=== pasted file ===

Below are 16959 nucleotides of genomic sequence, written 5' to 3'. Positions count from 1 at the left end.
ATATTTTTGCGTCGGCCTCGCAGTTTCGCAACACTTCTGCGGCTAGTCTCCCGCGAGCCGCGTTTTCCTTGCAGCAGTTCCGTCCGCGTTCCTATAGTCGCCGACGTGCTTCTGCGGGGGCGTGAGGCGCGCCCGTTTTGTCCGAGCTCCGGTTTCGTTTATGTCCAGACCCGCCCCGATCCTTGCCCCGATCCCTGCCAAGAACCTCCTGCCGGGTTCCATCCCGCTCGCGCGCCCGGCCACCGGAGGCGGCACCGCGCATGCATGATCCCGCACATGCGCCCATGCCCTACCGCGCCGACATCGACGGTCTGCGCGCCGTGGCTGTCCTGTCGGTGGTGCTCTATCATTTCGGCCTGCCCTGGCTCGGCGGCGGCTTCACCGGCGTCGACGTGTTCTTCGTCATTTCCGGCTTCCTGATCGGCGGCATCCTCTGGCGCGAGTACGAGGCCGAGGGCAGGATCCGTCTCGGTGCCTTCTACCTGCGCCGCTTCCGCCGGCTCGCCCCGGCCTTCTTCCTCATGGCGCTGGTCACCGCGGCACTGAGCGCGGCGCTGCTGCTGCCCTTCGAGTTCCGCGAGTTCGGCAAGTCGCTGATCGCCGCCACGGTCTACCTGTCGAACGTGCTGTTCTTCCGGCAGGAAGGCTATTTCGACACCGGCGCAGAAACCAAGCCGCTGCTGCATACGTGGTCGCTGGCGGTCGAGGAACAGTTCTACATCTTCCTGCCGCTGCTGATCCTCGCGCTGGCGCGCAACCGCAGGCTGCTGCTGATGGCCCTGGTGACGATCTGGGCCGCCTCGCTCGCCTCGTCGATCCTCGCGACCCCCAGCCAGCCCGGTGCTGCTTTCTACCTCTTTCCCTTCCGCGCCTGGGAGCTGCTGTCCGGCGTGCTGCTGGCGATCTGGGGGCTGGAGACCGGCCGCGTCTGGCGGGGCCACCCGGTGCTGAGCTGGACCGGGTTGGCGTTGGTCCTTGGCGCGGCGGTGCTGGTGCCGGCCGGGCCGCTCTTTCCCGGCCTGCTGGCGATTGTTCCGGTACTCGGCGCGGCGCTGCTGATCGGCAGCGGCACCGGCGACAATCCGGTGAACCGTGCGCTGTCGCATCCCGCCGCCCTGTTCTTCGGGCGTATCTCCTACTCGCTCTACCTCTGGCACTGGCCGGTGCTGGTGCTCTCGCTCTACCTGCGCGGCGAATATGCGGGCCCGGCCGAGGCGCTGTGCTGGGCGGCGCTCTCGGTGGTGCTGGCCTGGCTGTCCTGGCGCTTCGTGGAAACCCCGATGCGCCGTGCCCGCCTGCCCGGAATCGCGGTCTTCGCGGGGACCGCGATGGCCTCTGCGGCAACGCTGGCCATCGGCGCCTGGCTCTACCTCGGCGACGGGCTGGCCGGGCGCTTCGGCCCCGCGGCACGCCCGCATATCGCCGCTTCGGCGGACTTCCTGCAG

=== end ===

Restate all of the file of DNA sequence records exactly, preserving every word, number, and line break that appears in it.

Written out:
Below are 16959 nucleotides of genomic sequence, written 5' to 3'. Positions count from 1 at the left end.
ATATTTTTGCGTCGGCCTCGCAGTTTCGCAACACTTCTGCGGCTAGTCTCCCGCGAGCCGCGTTTTCCTTGCAGCAGTTCCGTCCGCGTTCCTATAGTCGCCGACGTGCTTCTGCGGGGGCGTGAGGCGCGCCCGTTTTGTCCGAGCTCCGGTTTCGTTTATGTCCAGACCCGCCCCGATCCTTGCCCCGATCCCTGCCAAGAACCTCCTGCCGGGTTCCATCCCGCTCGCGCGCCCGGCCACCGGAGGCGGCACCGCGCATGCATGATCCCGCACATGCGCCCATGCCCTACCGCGCCGACATCGACGGTCTGCGCGCCGTGGCTGTCCTGTCGGTGGTGCTCTATCATTTCGGCCTGCCCTGGCTCGGCGGCGGCTTCACCGGCGTCGACGTGTTCTTCGTCATTTCCGGCTTCCTGATCGGCGGCATCCTCTGGCGCGAGTACGAGGCCGAGGGCAGGATCCGTCTCGGTGCCTTCTACCTGCGCCGCTTCCGCCGGCTCGCCCCGGCCTTCTTCCTCATGGCGCTGGTCACCGCGGCACTGAGCGCGGCGCTGCTGCTGCCCTTCGAGTTCCGCGAGTTCGGCAAGTCGCTGATCGCCGCCACGGTCTACCTGTCGAACGTGCTGTTCTTCCGGCAGGAAGGCTATTTCGACACCGGCGCAGAAACCAAGCCGCTGCTGCATACGTGGTCGCTGGCGGTCGAGGAACAGTTCTACATCTTCCTGCCGCTGCTGATCCTCGCGCTGGCGCGCAACCGCAGGCTGCTGCTGATGGCCCTGGTGACGATCTGGGCCGCCTCGCTCGCCTCGTCGATCCTCGCGACCCCCAGCCAGCCCGGTGCTGCTTTCTACCTCTTTCCCTTCCGCGCCTGGGAGCTGCTGTCCGGCGTGCTGCTGGCGATCTGGGGGCTGGAGACCGGCCGCGTCTGGCGGGGCCACCCGGTGCTGAGCTGGACCGGGTTGGCGTTGGTCCTTGGCGCGGCGGTGCTGGTGCCGGCCGGGCCGCTCTTTCCCGGCCTGCTGGCGATTGTTCCGGTACTCGGCGCGGCGCTGCTGATCGGCAGCGGCACCGGCGACAATCCGGTGAACCGTGCGCTGTCGCATCCCGCCGCCCTGTTCTTCGGGCGTATCTCCTACTCGCTCTACCTCTGGCACTGGCCGGTGCTGGTGCTCTCGCTCTACCTGCGCGGCGAATATGCGGGCCCGGCCGAGGCGCTGTGCTGGGCGGCGCTCTCGGTGGTGCTGGCCTGGCTGTCCTGGCGCTTCGTGGAAACCCCGATGCGCCGTGCCCGCCTGCCCGGAATCGCGGTCTTCGCGGGGACCGCGATGGCCTCTGCGGCAACGCTGGCCATCGGCGCCTGGCTCTACCTCGGCGACGGGCTGGCCGGGCGCTTCGGCCCCGCGGCACGCCCGCATATCGCCGCTTCGGCGGACTTCCTGCAG